Simon Benjamin is a Jamaican artist and filmmaker, whose research-based practice encompasses multi-sensory installations, sculptures, video, photographs, and printmaking. His practice considers how current realities are shaped by both visible and invisible histories. Using the framework of the sea and coastal space, his current body of work investigates the Caribbean’s complex relationship to trade, ocean travel, import-dominant consumerism, tourism, and other neo-colonial relationships imposed by the United States and the West. His work has been included in documenta 15, Kassel, Germany (2022); Kingston Biennial, National Gallery of Jamaica, Kingston, Jamaica (2022); trinidad+tobago film festival, Trinidad and Tobago (2021); NYU Gallatin at Governors Island, New York, NY (2021); The 92nd St. Y, New York, NY (2020); Brooklyn Public Library, New York, NY (2019); Hunter East Harlem Gallery, New York, NY (2019); the Ghetto Biennial, Port Au Prince, Haiti (2018); Jamaica Biennial, National Gallery of Jamaica, Kingston, Jamaica (2017); Virginia Commonwealth University, Richmond, VA (2019); New Local Space, (NLS) Kingston (2016); and Columbia University, New York, NY (2016). Benjamin will be an Artist-in-Residence at Light Work as well as Baxter St. CCNY in 2022, and has participated in residencies at Shandaken Projects and the Lower Manhattan Cultural Council, both on Governors Island in New York.
Mohamed Aly Etman is a building science researcher and Postdoctoral Associate at the Yale Center for Ecosystems in Architecture (CEA) in New York City and New Haven. His research focuses on the development of SEVA, the Socio-Ecological Visual Analytics web tool, to incorporate built environment data, human health and wellbeing data, as well as building systems data and the use of computational tools into the design process at all scales.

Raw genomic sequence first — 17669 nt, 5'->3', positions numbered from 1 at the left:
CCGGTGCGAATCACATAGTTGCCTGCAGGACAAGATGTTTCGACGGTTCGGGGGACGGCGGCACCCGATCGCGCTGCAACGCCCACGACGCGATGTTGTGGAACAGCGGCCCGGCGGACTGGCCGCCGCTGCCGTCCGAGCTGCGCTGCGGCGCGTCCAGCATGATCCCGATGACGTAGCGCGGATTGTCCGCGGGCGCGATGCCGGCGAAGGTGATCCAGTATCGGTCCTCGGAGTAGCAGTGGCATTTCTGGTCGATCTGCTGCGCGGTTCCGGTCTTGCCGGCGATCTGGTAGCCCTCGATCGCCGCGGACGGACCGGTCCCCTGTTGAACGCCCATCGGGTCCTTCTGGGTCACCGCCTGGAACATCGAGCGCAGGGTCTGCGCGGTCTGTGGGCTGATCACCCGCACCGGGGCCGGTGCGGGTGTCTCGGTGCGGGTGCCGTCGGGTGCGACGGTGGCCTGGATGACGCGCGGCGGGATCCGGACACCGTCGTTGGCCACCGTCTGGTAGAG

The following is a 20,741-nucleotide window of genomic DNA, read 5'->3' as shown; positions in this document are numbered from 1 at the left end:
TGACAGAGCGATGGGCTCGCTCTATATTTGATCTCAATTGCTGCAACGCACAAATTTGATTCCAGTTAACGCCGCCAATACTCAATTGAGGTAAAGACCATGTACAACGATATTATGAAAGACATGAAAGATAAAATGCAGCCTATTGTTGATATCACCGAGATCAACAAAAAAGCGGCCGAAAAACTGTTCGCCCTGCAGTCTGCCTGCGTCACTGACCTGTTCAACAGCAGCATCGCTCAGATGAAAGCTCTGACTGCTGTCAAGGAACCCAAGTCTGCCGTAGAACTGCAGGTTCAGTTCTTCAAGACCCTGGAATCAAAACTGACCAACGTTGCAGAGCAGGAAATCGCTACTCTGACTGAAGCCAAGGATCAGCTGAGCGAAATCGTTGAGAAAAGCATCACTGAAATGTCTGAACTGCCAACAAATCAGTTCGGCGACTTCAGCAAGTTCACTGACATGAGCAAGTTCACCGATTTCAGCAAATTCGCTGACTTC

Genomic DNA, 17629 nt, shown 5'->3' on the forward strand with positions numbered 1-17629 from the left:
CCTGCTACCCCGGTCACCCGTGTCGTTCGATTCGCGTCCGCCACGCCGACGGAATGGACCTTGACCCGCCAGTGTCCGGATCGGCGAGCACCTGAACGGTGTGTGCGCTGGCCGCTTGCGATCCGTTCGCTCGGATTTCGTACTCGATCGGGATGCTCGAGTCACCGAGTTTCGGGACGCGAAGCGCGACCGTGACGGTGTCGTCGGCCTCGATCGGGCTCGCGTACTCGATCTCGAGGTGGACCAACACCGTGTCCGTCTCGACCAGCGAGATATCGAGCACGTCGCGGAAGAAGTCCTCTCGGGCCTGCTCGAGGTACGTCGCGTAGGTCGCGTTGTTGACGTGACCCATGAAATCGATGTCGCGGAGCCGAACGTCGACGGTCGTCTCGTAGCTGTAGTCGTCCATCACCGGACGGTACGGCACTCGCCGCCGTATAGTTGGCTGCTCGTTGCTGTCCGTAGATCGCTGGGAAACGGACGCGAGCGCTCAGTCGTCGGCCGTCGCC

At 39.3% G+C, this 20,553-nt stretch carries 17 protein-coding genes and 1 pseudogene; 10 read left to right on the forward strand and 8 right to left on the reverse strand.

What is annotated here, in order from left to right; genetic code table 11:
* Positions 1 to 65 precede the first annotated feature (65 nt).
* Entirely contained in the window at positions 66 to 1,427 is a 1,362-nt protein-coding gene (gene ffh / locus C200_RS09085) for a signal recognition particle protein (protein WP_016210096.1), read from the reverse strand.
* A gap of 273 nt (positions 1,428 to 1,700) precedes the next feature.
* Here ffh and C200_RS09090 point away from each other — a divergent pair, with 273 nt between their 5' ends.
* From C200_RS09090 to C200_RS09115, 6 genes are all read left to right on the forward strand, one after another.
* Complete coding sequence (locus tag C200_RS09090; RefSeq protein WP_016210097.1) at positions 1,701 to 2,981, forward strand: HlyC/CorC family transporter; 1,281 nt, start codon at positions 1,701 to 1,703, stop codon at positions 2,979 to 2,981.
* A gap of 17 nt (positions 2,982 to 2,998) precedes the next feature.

Prior to joining CEA, he was a member of CASE, the Center for Architecture Science and Ecology, at RPI where his research was supported by a HASS fellowship, Skidmore Owings & Merril (SOM), and the Bill and Melinda Gates Foundation. His interdisciplinary research approach developed in collaboration with industrial collaborators such as SHoP Architects, Skidmore, Owings & Merrill (SOM), HeliOptix, FABS (Fresh Air Building Systems), Entertaining Health, AMBIS Tech. Inc, Method Design, FutureAir, and Gray Organschi Architecture. Mohamed has taught environmental modelling to architects and urban planners at the American University in Cairo (AUC), RPI, CUNY and Yale. Mohamed holds an MSc from Cairo University (2013), a MArch II (2014) and a Ph.D. (2018) from Rensselaer Polytechnic Institute.
Marie-Louise Richards is an architect, lecturer and researcher at the Royal Institute of Art in Stockholm. Her research and practice explores invisibility as embodiment, a critical strategy and a spatial category through methods of architectural and artistic practice, curatorial practice, and writing. Recent work includes: Banana-Split: a (Black) Power Walk, short-film, part of Power Walk (Air) Mossutställningar/Public Art Agency Sweden (2020) Out of Line: Erasure and vulnerability as sites of subversion in, Archifutures: “Agency” Vol. 6 (2020), Hyper-visible Invisibility: Tracing the Politics, Poetics and Affects of the Unseen, in Field Journal: Becoming a Feminist Architect, Vol. 7(2017). She is part of the collaborative research project Spaces of Care, Disobedience and Desire: Tactics of Minority Space-Making with Natália Rebelo and Rado Ištok.
(Image: Section of Visual Narrative for "Green Architectures: Gardens and Provision Grounds")